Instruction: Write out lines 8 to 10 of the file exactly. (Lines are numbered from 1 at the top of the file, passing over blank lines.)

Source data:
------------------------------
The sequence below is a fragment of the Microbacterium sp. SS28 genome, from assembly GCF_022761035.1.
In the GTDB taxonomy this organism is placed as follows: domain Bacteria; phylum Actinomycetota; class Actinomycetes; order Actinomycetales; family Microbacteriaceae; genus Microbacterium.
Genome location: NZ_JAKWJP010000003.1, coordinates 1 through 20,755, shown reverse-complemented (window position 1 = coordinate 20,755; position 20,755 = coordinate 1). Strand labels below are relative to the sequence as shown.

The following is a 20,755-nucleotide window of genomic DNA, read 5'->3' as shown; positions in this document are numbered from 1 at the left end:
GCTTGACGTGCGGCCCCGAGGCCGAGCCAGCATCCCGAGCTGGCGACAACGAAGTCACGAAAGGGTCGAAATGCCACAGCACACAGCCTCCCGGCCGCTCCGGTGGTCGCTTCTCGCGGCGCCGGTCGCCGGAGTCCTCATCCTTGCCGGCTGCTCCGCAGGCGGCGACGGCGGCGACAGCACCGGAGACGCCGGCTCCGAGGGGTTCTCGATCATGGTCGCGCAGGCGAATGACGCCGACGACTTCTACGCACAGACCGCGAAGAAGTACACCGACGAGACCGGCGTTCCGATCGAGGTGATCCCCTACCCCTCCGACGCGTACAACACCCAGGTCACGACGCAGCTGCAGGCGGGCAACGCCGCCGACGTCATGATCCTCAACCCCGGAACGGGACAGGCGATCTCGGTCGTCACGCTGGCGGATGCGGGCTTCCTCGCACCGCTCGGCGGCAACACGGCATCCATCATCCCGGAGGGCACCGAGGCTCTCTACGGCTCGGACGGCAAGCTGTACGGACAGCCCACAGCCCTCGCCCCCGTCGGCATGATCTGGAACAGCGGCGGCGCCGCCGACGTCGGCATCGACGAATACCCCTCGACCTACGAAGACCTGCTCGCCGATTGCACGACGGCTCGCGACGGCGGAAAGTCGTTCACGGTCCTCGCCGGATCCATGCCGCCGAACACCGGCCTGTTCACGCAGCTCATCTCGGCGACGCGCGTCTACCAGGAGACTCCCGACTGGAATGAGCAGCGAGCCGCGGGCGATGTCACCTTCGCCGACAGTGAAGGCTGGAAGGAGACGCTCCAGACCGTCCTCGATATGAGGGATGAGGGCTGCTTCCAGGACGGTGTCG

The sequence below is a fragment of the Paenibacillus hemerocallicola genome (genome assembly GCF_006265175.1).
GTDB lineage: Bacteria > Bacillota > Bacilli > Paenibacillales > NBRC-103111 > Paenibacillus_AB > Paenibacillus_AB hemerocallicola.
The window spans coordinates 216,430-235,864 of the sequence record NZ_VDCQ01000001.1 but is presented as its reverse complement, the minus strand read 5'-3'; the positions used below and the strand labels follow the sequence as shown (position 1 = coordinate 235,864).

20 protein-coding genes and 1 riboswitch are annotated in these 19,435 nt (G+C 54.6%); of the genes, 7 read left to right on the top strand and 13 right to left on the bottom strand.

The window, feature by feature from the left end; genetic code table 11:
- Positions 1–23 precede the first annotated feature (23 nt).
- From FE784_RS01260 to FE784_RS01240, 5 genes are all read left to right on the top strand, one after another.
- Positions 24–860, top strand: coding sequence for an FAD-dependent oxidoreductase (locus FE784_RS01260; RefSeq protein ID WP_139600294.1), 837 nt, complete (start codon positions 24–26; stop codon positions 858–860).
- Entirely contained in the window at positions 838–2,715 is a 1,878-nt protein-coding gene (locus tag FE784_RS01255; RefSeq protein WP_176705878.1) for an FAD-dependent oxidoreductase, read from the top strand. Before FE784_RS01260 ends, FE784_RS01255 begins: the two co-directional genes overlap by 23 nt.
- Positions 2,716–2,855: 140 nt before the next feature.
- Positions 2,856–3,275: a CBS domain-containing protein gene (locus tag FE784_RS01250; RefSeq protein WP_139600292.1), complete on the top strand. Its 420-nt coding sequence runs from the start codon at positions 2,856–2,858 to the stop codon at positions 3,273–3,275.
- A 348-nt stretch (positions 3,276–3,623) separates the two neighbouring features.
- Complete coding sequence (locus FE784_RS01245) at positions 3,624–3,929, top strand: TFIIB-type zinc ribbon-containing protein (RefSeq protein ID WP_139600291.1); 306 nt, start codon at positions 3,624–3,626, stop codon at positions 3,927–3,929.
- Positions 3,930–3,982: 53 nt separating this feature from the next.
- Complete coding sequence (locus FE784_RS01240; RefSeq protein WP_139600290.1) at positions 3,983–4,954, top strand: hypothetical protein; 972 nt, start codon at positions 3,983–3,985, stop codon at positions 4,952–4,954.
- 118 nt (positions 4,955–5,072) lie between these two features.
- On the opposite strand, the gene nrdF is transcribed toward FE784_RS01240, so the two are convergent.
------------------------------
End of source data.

The window spans coordinates 216,430-235,864 of the sequence record NZ_VDCQ01000001.1 but is presented as its reverse complement, the minus strand read 5'-3'; the positions used below and the strand labels follow the sequence as shown (position 1 = coordinate 235,864).

20 protein-coding genes and 1 riboswitch are annotated in these 19,435 nt (G+C 54.6%); of the genes, 7 read left to right on the top strand and 13 right to left on the bottom strand.

The window, feature by feature from the left end; genetic code table 11: